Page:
From the June 20 broadcast of the CBS Evening News:
SCHIEFFER: And now to the latest dispute with North Korea. Belligerent as always, the North Koreans declared today they have every right to test long-range missiles, weapons that could reach America's West Coast. And they have one on the launching pad and appear to be fueling it. No one really believes they intend to fire it at the United States, but U.S. officials are taking no chances. They have turned on the new missile defense system and will track the North Korean missile wherever it goes, if it does go. The question is: Will this missile defense work? Here is David Martin now with that.
MARTIN: In the eight years since North Korea last tested a long-range missile, the United States has built and deployed a limited missile defense system, which is getting its first real world test.
The missile now on the North Korean launch pad is exactly the missile the American system, a network of radars and interceptor rockets, was designed to defend against. It is still experimental, but it has been activated and could fire in the unlikely event it is needed.
The first sign of a North Korean launch would come from an infrared satellite, which would detect the heat of the missile's rocket plume as it lifted off the pad. As the missile gained altitude, it would be picked up by the radar of an Aegis cruiser and then by a giant radar based in Alaska. Within three or four minutes, the radars would have collected enough data to compute the trajectory of the missile and answer the all-important question: Where is it going to land?
When the North Koreans fired a long-range missile in 1998, they were attempting, unsuccessfully, to put a satellite in orbit. It's not clear what the purpose of another shot would be, but the missile is believed to have a long enough range to hit the West Coast.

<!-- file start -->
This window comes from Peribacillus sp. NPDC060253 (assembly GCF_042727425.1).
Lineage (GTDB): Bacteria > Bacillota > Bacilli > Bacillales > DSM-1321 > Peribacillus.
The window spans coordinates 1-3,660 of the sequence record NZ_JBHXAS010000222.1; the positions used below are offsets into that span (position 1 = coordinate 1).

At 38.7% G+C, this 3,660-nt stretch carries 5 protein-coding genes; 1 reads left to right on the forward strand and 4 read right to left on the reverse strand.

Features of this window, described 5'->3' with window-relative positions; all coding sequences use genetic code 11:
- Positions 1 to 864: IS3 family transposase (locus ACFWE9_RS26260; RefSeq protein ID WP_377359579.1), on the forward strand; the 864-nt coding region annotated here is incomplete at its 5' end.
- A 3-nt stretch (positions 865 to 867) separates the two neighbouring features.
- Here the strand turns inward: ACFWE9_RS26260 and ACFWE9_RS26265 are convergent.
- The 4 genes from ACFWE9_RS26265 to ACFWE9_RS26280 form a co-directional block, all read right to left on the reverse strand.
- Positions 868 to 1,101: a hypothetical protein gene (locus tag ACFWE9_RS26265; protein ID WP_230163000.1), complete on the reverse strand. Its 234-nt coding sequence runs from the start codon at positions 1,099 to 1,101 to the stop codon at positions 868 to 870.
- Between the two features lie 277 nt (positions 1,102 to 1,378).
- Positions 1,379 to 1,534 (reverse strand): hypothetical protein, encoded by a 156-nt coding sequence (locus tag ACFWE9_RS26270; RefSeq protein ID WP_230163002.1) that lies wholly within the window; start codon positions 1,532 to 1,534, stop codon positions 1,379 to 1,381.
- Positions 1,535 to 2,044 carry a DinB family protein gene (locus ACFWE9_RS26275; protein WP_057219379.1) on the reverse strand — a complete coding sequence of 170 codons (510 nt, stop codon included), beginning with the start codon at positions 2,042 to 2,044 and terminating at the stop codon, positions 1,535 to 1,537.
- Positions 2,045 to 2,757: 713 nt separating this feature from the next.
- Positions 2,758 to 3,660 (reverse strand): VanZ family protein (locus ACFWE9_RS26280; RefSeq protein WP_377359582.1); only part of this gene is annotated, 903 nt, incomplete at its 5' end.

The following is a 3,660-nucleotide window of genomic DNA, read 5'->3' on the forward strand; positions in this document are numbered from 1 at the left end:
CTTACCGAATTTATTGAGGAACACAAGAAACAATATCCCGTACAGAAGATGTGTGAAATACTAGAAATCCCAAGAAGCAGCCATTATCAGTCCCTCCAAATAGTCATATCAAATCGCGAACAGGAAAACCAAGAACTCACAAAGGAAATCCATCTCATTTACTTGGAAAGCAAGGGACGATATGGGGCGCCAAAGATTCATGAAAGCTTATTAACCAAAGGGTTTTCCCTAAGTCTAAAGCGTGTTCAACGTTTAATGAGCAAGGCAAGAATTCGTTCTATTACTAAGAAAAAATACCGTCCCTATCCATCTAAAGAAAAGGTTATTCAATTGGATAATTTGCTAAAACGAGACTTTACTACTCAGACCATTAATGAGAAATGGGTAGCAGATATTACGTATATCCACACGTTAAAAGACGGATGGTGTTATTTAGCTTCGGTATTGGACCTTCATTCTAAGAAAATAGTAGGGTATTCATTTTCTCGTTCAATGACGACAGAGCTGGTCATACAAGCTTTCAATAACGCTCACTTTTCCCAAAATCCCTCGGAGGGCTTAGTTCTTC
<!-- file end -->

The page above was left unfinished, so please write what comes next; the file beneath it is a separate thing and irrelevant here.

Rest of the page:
If the radars decided the missile was going to hit the U.S., a decision to shoot it down would have to be made in minutes. By then, the missile would be in mid-course, the only stage of its trajectory during which the U.S. currently has even a limited capability to shoot it down.
There are nine interceptor rockets in Alaska and two in California that could be used. Even under test conditions, their record of hitting the target is only 50/50. So, several of them would have to be launched to increase the odds.
MARTIN: That's not likely to happen, because no one thinks North Korea would be so reckless as to actually fire a missile at the U.S. But it is possible, and the military is duty-bound to defend against it, or at least try -- Bob.
From the June 20 broadcast of the NBC's Nightly News:
WILLIAMS: Now, to this ongoing dispute with North Korea about the possibility that it is preparing to at least test-launch a long-range missile that could reach the United States. Today, North Korea insisted it has every right to conduct missile tests. That led Japan and South Korea to say they would join the U.S. in trying to stop any such thing from happening. As you may recall, our own [chief Pentagon correspondent] Jim Miklaszewski reported here last night on this broadcast -- the U.S. has now activated its controversial and untested missile defense system that could shoot down any incoming North Korean launch.
From the June 19 broadcast of the NBC's Nightly News:
MIKLASZEWSKI: And just how serious does the U.S. military take a North Korean missile test? America's limited missile defense system, 12 interceptor missiles in Alaska and California, are on alert, in case the test itself poses a possible threat to the U.S.
The likely response, however, would be strictly diplomatic. The U.S. already talking to other nations at the UN [United Nations] about how to respond, which could include economic sanctions if North Korea decides to go through with the test.